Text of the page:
• Traditional thought is that these postictal symptoms are manifestations of seizure-induced alterations in neuronal function that are reversible; structural neuronal alterations are not present. The postictal weakness or Todd’s paralysis usually follows partial motor seizures but may follow generalized seizures as well. Duration is usually brief but may last 48 hours
    • MIGRAINE
      • Migraine may actually precipitate a stroke, but there is also a variant of migraine, hemiplegic migraine, where unilateral hemiparesis outlasts the headache. This is difficult if not impossible to diagnose correctly at first presentation when it must be regarded as a diagnosis of exclusion; only with recurrent, stereotypic attacks can this be suspected. Cases with alternating hemiplegia have been reported. At times this disorder has been shown to be familial.
      •  
    • SUMMARY
      • Rapid onset focal deficit of brain function confirms stroke
      • Onset and progression will decide the aetiology
      • Precise history of deficit will decide the site of lesion
    •  
    • INVESTIGATION OBJECTIVES
      • To confirm the vascular nature of the lesion
      • The pathological type of the vascular lesion
      • The underlying vascular disease
      • Risk factors present
    • INVESTIGATION MODALITIES: BRAIN
      • NON-INVASIVE
      • CT Scan
      • MRI Scan
      • MR Angiography
      • Doppler Ultrasound
      • EEG
      • PET
      • SPECT
      • INVASIVE
      • Lumbar Puncture
      • Contrast Angiography
      • (Cerebral Arteriography)
      • CT Angiography
    • PATHOLOGICAL TYPES STROKE HAEMORRHAGIC ISCHAEMIC
    • CT SCAN
      • Mandatory initial investigation
      • Haemorrhage appears instantly as a hyperdense area
      • Infarct appears as a hypodense area
      • Infarct may not appear before 48 hrs
      • MRI may be done instead but ct scan is more sensitive for detecting haemorrhage
      • Diffusion weighted MRI is good for identifying ischaemic lesion
    •  
    • ISCHAEMIC LESION
    • CT SCAN/MRI VASCULAR NATURE CONFIRMED HAEMORRHAGE ISCHAEMIA Cont’d… STROKE PATIENT
    • SEARCH FOR SOURCE Cont’d… SEARCH FOR SOURCE CEREBRAL ARTERIOGRAPHY MRA/CTA DOPPLER PET/SPECT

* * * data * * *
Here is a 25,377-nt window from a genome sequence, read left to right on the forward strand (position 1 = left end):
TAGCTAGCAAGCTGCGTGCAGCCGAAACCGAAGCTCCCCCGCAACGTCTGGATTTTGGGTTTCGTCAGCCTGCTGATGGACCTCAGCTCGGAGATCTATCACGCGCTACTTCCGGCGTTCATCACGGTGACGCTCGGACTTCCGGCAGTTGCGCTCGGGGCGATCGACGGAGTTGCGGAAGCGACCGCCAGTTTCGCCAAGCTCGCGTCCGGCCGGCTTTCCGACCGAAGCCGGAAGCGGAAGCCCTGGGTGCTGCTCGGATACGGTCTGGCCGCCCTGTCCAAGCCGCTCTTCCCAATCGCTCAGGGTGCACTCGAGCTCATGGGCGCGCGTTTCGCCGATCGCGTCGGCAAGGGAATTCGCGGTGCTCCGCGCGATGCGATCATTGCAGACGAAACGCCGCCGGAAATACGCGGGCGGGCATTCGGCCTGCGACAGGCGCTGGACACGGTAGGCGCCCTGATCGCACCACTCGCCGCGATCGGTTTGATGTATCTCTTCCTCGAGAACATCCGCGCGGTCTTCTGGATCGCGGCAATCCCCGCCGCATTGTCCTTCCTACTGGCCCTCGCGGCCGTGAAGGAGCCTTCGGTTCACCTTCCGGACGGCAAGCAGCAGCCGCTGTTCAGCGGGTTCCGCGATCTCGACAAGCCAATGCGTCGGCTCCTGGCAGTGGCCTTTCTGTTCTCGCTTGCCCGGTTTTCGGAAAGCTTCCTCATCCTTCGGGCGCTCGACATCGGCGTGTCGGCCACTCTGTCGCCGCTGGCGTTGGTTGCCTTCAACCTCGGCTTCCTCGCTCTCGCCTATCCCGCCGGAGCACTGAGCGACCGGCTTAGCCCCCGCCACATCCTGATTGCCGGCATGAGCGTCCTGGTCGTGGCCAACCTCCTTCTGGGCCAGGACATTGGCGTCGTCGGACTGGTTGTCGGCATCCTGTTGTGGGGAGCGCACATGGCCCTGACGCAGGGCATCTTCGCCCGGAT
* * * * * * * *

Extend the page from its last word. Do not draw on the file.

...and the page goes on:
•  
    • Carotid Artery Ultrasound Showing a Completely Calcified Atherosclerotic Plaque
    •  
    • 3-D reconstruction of CT angiogram showing stenosis at the carotid bifurcation
    • Intra-arterial angiography showing arteriovenous malformation
    • MR angiogram showing giant aneurysm at the middle cerebral artery bifurcation
    • HAEMORRHAGE CONFIRMED NORMAL CT SCAN HAEMORRHAGE SUSPECTED LUMBAR PUNCTURE CSF WITH BLOOD/ XANTHOCHROMIA
    • UNDERLYING DISEASE
      • Cerebral vasculature
      • Abnormalities like aneurysms or
      • AV malformations
      • Cerebral angiography
      • Vascular imaging – MRA/CTA or doppler (non invasive)
      • CARDIOVASCULAR
      • Like MI, atrial fibrillation, valvular diseases etc.
      • Electrocardiogram
      • Chest X-Ray
      • Echocardiography
      • Transesophageal ultrasound
      • Holter monitoring(paroxysmal nocturnal arrhythmia)
      • Blood cultures
      UNDERLYING DISEASE
    • UNDERLYING DISEASE
      • Serum lipids for hyperlipidemia
      • ANA for SLE
      • MR Angiography for arterial dissection
      • Lupus anticoagulant for antiphospholipid antibody syndrome
      • ESR, CRP, ANCA for vasculitis
      • PT, aPTT, Platelet count for bleeding disorders
      • Proteins C & S for hypercoagulability
    • TREATMENT OBJECTIVES
      • 1. MINIMIZE VOLUME OF BRAIN IRREVERSIBLY DAMAGED
      • 2. PREVENT COMPLICATIONS
      • 3. REHABILITATION
      • 4. REDUCE RISK OF RECCURENCE
    • MANAGEMENT OF A TRANSIENT ISCHAEMIC ATTACK (TIA)
      • MEDICAL MANAGEMENT
      • (if diffuse atherosclerotic disease or poor operative candidates)
      • Stop smoking
      • Concurrent medical problems to be addressed:
        • Emboli from heart and other parts of cardiovascular system
      • (a) anti coagulants: Heparin(IV), Warfarin(oral)
      • (b) anti platelet drugs: Aspirin(oral), Ticlopidine
        • Diabetes, Hypertension, Hyperlipidemia
    • MANAGEMENT OF A TRANSIENT ISCHAEMIC ATTACK(TIA) – Cont’d
      • SURGICAL MANAGEMENT
      • CAROTID AND CEREBRAL ARTERIOGRAPHY
      • STENOSIS
      • Mild to Moderate Severe
      • Regular Follow Up
      • Carotid Endarterectomy
      • All above can be done only if there is relatively little atherosclerosis elsewhere in cerebrovascular system.
    • MANAGEMENT OF AN ACUTE EPISODE OF STROKE
      • AIRWAY - Maintain airway, prevent aspiration, keep nil per oral
      • BREATHING - Maintain oxygen saturation > 97%
      • - Supplementary oxygen
      • CIRCULATION - Adequacy of pulse and BP
      • - Fluid, Anti Arrhythmics, Ionotropes